Robert - Doing any kind of art has challenges, but making instruments is especially challenging. You never know if it’s going to work the way you envision it or if you’re going to get the sounds you envision. I kind of know what’s going to make a string give you sound and vibrate, but with some of my other things I’m not quite sure until I finish.

I’m really into designing things and spending time in my journal, drawing and getting ideas. Before I actually start working with materials, I’ve usually designed and redesigned and worked out potential problems. And then, I typically will take one of my ideas and break it up into the different concepts that went into it. I’ll make study instruments that just use one aspect of the ultimate goal. Those studies teach me what things are going to work, how they’re going to work or if they’re going to work at all. I may eliminate them. Sometimes the original design doesn’t really take place until a few years later. Then I’ll start recombining the different aspects and wind up with some other instrument. Sometimes those things turn out to be studies for another instrument I intend to make. The Red Thing was a study.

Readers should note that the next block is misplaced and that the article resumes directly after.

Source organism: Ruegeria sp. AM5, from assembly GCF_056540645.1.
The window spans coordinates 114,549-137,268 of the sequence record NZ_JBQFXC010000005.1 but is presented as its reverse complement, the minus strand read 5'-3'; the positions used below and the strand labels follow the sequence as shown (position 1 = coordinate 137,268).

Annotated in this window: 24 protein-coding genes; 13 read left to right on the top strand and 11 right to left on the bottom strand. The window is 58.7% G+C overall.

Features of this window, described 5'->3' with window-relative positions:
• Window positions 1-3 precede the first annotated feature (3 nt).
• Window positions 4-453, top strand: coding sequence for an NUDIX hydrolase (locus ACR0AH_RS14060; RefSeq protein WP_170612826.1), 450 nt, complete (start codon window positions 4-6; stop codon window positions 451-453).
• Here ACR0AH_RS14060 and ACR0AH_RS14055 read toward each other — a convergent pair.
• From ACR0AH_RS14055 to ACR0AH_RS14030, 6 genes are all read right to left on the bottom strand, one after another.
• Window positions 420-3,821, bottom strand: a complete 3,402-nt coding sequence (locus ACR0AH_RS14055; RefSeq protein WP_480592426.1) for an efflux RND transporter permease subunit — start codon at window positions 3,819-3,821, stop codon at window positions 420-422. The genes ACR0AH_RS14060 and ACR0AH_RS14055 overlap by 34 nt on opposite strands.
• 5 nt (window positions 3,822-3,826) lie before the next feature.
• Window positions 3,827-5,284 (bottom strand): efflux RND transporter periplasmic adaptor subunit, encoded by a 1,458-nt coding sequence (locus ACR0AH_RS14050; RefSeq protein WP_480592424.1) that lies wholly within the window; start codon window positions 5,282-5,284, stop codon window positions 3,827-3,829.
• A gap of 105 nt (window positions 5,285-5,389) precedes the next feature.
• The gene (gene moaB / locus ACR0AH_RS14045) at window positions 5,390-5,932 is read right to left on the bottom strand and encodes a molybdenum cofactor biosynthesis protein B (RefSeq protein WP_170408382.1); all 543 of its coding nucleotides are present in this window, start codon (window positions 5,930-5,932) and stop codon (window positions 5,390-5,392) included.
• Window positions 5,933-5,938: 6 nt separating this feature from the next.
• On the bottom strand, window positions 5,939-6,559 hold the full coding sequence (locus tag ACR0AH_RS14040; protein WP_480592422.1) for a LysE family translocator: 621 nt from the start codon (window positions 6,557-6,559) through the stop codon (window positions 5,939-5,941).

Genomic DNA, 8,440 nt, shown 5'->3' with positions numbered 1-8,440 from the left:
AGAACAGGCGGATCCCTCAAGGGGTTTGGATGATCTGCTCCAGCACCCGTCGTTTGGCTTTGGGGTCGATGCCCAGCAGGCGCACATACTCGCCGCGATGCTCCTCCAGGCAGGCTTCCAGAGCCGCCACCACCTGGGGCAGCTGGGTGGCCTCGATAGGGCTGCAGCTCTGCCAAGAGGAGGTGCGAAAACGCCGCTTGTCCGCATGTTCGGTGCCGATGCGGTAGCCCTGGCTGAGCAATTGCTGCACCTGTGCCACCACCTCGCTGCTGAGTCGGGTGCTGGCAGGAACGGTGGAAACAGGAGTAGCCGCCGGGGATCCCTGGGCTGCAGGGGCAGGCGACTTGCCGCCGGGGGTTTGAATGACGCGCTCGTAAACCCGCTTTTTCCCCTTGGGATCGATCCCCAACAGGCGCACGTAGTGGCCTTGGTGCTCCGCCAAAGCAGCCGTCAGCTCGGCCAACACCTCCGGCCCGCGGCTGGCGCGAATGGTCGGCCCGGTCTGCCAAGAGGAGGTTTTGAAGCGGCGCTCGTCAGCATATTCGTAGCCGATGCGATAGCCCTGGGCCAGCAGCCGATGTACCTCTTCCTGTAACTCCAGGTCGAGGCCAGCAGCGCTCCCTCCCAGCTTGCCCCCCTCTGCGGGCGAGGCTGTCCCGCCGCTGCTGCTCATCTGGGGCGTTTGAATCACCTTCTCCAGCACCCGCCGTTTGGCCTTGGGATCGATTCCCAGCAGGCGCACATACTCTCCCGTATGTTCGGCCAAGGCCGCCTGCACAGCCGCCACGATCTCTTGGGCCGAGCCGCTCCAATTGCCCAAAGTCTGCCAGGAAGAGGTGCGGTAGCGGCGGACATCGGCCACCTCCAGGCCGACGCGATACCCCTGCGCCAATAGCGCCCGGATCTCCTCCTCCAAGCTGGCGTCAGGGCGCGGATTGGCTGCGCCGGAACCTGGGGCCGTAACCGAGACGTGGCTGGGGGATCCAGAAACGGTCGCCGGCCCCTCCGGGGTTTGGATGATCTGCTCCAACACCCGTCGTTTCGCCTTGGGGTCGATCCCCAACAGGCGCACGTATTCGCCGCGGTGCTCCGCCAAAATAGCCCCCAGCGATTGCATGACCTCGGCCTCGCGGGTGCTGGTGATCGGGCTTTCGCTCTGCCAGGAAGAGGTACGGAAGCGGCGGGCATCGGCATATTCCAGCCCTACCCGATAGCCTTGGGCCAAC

Robert plays “The Red Thing”

This is a coffee can with three split bamboo stakes on it coming up off the bottom of the can and three wire strings emerging from the center of the bottom of the can that go to the end of each of these bows You change the pitches by bending the bows. One of the other main instruments I was playing today has the slide strings like the Red Thing, but it also has bending bow strings, so that’s how my studies got recombined into something a little bit more mature.

Robert plays split-bamboo and coffee can instrument

NT - What are your favorite materials to use in making instruments?